Wrapped in the close and distant memory and not leaving much to be desired highlighting the expanse of human experience, I feel the most deep, complex nostalgia in this holiday. I have read several written pieces that speak to the profound implications of the incarnation and its anticipation in advent. The ones I have enjoyed the most resonate the deepest, not necessarily because of their articulation of fact (which is always appreciated), but because they understand our ~my~ need. This has been the busiest year and I have felt my limitations more over the past several months than in years past. Who knew the pre-teen years could be so volatile;)! When someone, somewhere hints that I am not alone as I sit here, feeling so much mix of deep joy and sorrow, pain and pleasure, remembering Christmases past trying to feel something of the present, as the holy season is whirling by, I take a breath.
In another attempt to thwart the holiday bustle, my husband and I took the kids to Andrew Peterson’s Behold the Lamb of God concert at the historic Ryman Auditorium in Nashville. It was quite the trip. I honestly felt like I was escaping the less desirable parts of the holiday— the ridiculous traffic, long to do lists, short tempers (including my own), the pressures, and all that is between— as we headed out. But the craziness went with me! I was overwhelmed as we hauled the luggage to the van, hurried as we traveled down the highway, anxious as we tossed our belongings in our hotel room and searched for a quick dinner, and exhausted as we landed in a clump in our seats before the concert. Literally covered in vomit, as one of my sweet gals had a bit of first-concert-jitters that spilled right out of her soon after our arrival, I listened, viscerally aware of human plight. (I just want to take this opportunity to apologize to those who sat around me with sensitive olfactory senses. So sorry people.) I don’t know about you, but this year for me has been so full. Not only was I spent physically, mentally, and emotionally from the trip down, but I am spent physically, mentally, and emotionally, from the year. I feel my humanity more and more as years progress and I wasn’t sure that anyone around me understood.
From the sound of the first guitar strum, I was enamored again at the thematic sounds of the season. I have always loved music and once again, found it to be a balm. The experience was fantastic. The artistry, benevolent and beautiful.
The triplets fell asleep right as the Behold the Lamb portion began. This was why we made the trip, as the music tells the story of the birth of Jesus through Old Testament history and the prophets. It is well-loved in our house. It is always ironic to me that even though I work so hard to make something work out, as the point of what we have planned to do arrises, someone misses it somehow! With my big kids self-sufficient, their rest was actually a mercy to me in a way. Four year olds move some part of their bodies constantly and their stillness allowed me to also be still. All the pieces well crafted with unique yet cohesive melodies. There is a song right toward the end where several vocalists echo lines from previous songs. It always seems appropriate to hear echoes of the past in present, like this Theme song. It is a lovely, chaotic, melodious sound, mixing past with present. The lyrics were so moving, I felt a collective sigh rising up, as the cries of the phrases, “pass over us”, “deliver us” and “glory to Jesus, ancient and strong, come to your people, carry us home” moved from my overwhelmed heart to my lips.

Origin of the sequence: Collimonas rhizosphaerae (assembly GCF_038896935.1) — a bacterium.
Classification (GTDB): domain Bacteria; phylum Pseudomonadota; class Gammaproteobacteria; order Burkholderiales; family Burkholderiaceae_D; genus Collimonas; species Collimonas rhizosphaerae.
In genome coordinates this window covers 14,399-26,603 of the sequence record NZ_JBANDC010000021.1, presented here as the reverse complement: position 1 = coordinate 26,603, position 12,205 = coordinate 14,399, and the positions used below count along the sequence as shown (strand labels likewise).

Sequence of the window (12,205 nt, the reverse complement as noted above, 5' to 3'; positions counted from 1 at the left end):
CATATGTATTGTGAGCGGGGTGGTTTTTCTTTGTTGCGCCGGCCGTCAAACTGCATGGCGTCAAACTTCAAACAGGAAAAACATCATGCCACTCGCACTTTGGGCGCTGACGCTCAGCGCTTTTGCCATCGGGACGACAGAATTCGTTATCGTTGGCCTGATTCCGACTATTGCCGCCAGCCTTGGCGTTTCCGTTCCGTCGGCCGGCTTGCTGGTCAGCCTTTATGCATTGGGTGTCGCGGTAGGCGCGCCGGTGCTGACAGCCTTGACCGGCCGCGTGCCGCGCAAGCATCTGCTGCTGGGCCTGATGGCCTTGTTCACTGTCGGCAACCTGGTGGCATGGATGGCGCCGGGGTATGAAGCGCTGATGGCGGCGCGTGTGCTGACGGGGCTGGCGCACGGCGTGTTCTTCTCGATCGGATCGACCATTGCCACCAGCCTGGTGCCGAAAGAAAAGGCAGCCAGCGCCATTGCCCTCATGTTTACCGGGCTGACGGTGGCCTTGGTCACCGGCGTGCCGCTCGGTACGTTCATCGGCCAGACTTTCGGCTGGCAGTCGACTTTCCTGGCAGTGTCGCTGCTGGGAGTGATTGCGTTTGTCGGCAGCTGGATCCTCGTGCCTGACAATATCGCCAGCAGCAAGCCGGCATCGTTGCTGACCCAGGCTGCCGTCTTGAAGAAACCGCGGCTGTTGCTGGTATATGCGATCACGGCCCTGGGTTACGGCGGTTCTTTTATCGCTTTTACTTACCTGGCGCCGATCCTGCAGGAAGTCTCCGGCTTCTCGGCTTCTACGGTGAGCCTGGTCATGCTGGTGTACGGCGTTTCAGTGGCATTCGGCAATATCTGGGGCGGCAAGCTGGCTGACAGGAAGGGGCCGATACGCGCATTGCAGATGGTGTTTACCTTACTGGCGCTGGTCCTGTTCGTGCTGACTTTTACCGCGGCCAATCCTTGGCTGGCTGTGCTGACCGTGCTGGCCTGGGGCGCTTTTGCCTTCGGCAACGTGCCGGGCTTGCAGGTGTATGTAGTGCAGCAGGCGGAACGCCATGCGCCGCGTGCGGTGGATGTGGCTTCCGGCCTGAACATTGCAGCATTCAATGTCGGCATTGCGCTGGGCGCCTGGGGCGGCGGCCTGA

In my experience, echoes of the past live simultaneously in the present. I remember joyful gatherings with families intact, the ones that follow with dear ones missing, first Christmases with Micah as newlyweds, those waiting and aching for children, first celebrations with my big boys, miscarriages, realizing I have far more than I deserve, feeling anxiety over not enough, three babies in-womb, relationships gained, relationships lost, seasons of sickness and isolation, times of wellness and celebration— the list goes on. My life story reprise plays on and on. Regardless of experiential joys or pain, there lives beneath the surface a cry for intervention. A stubborn neediness. Who knows this song better than I? Who knows all the parts that make up the whole? When I cry for deliverance, Who knows the references of experiences past? Who is outside the bounds of my limited understanding creating the even larger theme? The Creator and Center of remembrance and the One who has intervened, the God who came to be us—Immanuel.
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